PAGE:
Alinah Mavuso, a 41-year-old mother of three, recently moved into a newly built RDP house. Within a short space of time, she became known in the streets of Tshepong as the "Lady of the Castle".
It is not hard to see why Alinah, a tiny unassuming woman, quickly transformed the shell of her house into a bright, tastefully decorated and dazzling home, oozing with comfort.
Driving down the dusty streets it is hard not to miss the brilliant white voile curtains peeping out of the windows - and the shiny black stoep at the front of the house that welcomes the visitor.
When Alinah took occupation of the house, she wasted no time in enhancing and improving her new gift. She began plastering walls, tiling floors, painting walls, putting up curtains and decorating with the best linen she could find.
Surviving off part-time work, Alinah puts every cent towards making her home comfortable.
The kitchen is filled with shiny pots and utensils, the living room is an inviting family space and the bedrooms are neatly made up, with long-flowing curtains swaying gently in the breeze.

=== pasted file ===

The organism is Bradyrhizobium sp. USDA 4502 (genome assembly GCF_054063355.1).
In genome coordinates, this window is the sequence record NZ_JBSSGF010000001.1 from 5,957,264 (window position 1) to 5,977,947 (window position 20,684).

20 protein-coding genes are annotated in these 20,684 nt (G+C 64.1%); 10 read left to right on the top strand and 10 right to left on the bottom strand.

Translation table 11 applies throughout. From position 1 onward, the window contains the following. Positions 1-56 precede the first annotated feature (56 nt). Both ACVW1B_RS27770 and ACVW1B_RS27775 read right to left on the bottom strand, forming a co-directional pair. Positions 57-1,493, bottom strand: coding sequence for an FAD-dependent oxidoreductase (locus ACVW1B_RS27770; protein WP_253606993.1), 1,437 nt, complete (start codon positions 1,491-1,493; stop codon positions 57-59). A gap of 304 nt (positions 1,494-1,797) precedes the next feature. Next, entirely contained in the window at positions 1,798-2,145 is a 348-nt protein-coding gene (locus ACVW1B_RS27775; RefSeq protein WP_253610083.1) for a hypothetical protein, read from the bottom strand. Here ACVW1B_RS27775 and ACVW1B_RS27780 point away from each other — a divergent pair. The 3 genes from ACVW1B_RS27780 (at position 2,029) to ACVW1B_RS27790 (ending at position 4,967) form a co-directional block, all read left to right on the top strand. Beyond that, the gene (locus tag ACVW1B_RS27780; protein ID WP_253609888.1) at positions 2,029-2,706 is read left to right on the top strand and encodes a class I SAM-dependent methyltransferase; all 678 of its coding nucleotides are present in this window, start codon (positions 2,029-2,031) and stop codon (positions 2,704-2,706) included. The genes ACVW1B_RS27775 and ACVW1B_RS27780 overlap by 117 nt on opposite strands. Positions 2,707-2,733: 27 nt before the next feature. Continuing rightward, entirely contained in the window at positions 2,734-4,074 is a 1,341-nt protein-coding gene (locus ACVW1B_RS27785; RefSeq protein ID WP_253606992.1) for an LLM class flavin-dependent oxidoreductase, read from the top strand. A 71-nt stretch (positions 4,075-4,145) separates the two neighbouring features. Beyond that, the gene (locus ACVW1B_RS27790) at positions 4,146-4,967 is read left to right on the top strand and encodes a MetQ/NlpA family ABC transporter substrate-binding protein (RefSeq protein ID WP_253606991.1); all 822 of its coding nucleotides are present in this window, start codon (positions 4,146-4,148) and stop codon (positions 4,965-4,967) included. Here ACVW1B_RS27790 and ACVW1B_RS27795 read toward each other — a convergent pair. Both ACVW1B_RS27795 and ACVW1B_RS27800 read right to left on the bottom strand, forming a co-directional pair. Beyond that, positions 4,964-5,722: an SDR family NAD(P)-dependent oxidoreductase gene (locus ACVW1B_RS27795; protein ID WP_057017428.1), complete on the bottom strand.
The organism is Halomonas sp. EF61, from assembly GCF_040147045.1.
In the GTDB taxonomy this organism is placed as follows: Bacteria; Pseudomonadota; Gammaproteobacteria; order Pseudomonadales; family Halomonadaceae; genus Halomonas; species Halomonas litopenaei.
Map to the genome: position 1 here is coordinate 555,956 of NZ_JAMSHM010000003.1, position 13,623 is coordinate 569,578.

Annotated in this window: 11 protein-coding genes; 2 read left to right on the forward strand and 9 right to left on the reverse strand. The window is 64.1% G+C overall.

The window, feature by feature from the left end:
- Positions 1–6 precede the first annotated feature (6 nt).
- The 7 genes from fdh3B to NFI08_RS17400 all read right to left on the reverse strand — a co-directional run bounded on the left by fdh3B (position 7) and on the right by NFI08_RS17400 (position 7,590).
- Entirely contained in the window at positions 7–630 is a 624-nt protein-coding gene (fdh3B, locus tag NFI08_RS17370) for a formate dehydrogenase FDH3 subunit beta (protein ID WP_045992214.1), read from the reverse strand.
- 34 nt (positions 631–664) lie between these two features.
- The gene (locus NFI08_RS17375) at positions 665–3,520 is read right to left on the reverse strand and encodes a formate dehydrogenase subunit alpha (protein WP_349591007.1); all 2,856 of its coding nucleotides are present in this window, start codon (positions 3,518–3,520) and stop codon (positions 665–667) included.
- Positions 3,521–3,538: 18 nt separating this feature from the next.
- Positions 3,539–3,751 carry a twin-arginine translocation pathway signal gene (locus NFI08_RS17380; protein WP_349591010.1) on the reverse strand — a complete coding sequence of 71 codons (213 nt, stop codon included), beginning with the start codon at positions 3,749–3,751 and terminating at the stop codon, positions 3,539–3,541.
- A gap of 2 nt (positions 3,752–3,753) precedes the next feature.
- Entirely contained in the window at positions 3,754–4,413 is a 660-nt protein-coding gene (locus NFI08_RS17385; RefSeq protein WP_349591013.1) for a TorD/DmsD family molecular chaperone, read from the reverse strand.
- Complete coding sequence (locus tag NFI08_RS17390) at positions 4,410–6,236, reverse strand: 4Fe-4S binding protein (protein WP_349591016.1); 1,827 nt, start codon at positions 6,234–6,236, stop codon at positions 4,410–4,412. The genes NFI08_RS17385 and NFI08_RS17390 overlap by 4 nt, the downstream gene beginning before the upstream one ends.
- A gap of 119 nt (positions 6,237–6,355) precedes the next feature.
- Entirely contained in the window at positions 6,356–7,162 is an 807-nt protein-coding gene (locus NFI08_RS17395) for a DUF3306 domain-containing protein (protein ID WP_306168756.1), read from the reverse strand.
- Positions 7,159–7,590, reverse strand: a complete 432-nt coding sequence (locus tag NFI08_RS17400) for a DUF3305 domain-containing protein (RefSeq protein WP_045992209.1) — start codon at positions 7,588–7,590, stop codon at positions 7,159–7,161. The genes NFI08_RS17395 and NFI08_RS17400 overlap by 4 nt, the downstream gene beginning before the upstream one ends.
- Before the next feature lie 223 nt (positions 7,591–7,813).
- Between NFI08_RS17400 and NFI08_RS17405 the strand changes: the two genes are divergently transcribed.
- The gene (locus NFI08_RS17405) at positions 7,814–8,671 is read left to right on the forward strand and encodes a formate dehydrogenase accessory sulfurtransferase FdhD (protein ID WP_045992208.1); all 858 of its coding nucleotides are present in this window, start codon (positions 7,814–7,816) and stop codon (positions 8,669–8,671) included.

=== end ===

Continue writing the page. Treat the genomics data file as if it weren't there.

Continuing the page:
"I did not buy this house, it was built for me by the government because I had no house of my own," says Alinah, who registered in 1996 for a house and waited patiently for the big day.
She is now looking forward to Christmas, together with her children, in the security of their new home. "I used to worry about what would happen to my children when I died and they did not have a home they could call their own, but not anymore," says Alinah.
And a word of warning from the proud homeowner: "Housing officials told me now I have a house I must never borrow money from abomashonisa (loan sharks) and give away my title deed as a form of security."